Date finished: August 12th 2016
I’m by no means an aficionado of crime, but when I do fancy a good thriller I know two authors I can always rely on: Robert Galbraith and Jo Nesbo. Nesbo, one of the most famous practitioners of the Scandi-crime genre has had a prolific career, playing for the Norwegian national football team, a rock musician, and finally his writing career which has seen him serve up a surfeit of crime novels – most notably the Harry Hole series – as well as the kids’ series Doctor Proctor’s Fart Powder.
Midnight Sun, a recent, slim volume, is a stand-alone story (though linked to previous release Blood On Snow) which sees Nesbo break away from his familiar ground and delve into deeper themes. The story begins with Jon Hansen arriving in a remote Norwegian village on the very fringes of civilisation. He’s running from both his past, and The Fisherman, a notorious gangster who he has managed to get on the wrong s
ide of. Hiding out in a hunting cabin a few miles from the village, he comes to know the townsfolk, their strange Laestadian religion, and the intimate problems of its people, including the strange marital situation of the beautiful Lea and her son Knut. Jon struggles with his faith, his past, his present and much more as The Fisherman’s men make their way ever closer…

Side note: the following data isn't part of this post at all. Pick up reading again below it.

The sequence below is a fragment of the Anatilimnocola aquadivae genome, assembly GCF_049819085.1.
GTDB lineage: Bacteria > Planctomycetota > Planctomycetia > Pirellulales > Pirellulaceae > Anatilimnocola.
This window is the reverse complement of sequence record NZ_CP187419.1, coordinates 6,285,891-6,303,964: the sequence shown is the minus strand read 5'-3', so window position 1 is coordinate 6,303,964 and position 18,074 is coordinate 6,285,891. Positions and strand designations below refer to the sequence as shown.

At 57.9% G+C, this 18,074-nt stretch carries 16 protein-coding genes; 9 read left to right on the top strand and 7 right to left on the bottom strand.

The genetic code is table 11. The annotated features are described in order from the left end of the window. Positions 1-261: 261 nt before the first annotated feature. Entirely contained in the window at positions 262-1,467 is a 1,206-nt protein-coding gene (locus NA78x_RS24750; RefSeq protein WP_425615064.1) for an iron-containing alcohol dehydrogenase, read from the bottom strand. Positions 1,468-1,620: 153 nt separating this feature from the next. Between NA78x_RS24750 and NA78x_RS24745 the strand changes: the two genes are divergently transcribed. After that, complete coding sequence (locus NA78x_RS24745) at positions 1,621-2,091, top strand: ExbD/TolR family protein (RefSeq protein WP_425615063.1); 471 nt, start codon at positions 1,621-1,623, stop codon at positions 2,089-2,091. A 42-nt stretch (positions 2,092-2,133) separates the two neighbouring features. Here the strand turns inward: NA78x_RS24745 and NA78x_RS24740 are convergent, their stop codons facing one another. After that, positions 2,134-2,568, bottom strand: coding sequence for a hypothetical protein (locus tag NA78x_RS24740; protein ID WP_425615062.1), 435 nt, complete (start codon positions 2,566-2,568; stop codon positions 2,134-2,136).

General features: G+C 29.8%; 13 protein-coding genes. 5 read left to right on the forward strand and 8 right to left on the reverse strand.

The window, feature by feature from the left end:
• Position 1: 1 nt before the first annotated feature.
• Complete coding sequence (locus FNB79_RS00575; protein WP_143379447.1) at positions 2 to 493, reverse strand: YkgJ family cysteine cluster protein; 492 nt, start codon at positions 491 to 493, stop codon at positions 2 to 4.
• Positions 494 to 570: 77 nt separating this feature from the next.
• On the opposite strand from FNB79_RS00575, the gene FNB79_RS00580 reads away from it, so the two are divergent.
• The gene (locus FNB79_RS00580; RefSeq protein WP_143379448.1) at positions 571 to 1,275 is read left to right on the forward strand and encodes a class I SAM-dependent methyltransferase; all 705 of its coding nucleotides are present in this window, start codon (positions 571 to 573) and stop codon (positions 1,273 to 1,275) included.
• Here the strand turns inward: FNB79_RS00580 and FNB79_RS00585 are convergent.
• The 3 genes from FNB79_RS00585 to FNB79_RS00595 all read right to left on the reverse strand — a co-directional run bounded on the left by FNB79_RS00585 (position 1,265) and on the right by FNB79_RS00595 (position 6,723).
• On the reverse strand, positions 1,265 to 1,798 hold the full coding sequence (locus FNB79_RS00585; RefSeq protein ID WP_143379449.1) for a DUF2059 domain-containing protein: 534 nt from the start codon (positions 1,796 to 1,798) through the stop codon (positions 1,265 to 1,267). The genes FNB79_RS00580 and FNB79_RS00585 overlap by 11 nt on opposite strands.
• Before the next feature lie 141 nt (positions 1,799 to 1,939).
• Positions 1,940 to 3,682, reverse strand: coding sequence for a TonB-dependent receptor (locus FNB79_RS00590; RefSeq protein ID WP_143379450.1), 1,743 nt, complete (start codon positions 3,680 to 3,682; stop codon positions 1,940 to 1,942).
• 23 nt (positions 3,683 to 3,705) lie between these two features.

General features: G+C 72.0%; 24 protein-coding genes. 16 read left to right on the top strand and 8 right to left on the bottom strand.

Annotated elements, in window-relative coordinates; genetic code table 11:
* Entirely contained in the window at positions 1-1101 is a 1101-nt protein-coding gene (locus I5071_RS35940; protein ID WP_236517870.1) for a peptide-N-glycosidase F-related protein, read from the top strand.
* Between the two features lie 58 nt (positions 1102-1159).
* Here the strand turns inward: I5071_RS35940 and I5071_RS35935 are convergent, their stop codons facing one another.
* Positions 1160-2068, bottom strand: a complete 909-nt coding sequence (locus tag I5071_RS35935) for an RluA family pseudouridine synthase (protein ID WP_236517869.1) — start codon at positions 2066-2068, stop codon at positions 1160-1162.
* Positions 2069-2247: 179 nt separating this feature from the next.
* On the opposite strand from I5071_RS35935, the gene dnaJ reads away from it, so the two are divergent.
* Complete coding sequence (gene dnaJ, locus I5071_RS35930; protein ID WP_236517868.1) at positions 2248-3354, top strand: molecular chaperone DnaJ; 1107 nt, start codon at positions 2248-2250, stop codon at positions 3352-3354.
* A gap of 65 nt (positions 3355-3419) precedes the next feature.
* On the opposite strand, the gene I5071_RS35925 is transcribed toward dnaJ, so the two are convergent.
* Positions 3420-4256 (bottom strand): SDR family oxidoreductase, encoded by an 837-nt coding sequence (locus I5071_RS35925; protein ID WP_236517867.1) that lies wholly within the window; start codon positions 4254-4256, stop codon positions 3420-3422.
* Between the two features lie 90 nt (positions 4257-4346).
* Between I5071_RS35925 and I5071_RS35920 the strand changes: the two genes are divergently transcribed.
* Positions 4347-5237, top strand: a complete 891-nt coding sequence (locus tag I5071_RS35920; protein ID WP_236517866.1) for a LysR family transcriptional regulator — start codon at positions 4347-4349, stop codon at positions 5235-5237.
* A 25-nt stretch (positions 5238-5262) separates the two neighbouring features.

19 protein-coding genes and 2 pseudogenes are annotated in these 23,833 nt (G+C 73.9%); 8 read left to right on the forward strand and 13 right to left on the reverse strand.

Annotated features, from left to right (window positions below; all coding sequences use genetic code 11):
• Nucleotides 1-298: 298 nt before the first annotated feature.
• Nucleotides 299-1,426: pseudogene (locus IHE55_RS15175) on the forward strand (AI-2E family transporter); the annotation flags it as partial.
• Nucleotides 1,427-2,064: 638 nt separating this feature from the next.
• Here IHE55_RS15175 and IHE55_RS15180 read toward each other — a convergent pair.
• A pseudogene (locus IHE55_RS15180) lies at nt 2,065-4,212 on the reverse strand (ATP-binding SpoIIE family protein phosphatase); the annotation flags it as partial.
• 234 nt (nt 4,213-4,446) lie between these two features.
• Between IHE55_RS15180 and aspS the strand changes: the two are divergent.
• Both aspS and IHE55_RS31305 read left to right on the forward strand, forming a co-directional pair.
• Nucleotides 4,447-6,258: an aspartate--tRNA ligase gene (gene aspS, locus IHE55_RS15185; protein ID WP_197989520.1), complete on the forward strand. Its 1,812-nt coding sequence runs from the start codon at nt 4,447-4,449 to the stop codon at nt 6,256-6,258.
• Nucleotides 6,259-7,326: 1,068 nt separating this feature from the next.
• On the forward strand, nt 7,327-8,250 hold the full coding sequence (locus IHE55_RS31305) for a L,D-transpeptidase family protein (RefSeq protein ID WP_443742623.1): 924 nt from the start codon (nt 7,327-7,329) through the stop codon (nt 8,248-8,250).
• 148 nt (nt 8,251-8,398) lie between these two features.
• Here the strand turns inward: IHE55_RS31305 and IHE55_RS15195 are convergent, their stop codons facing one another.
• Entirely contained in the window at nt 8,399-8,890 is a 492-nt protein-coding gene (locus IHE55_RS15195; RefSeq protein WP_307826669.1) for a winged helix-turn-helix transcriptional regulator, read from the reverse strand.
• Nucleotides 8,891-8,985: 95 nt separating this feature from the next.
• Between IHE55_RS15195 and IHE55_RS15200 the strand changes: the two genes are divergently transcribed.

Whilst a more meditative departure from his usual style, this short novel remains distinctly Nesbo: Punchy prose, a sudden disgusting scene without warning that leaves one with a reduced appetite, and a lot of inner turmoil. The meditations on faith are particularly interesting and Nesbo imparts a lot of wit and wisdom in the process. At times the writing and even events can fall into the realms of cliche, but on the whole, Nesbo remains entertaining and original.
Midnight Sun is a short but compelling read, worth the price of admission but not the best thriller you’ll read this year – comparable to Headhunters, but different in tone. He remains a giant in his genre, and, whilst this is by no means a bad addition to his bibliography, it fails to eclipse or even touch the giddy heights reached by the Harry Hole series that catapulted him to the top of his genre.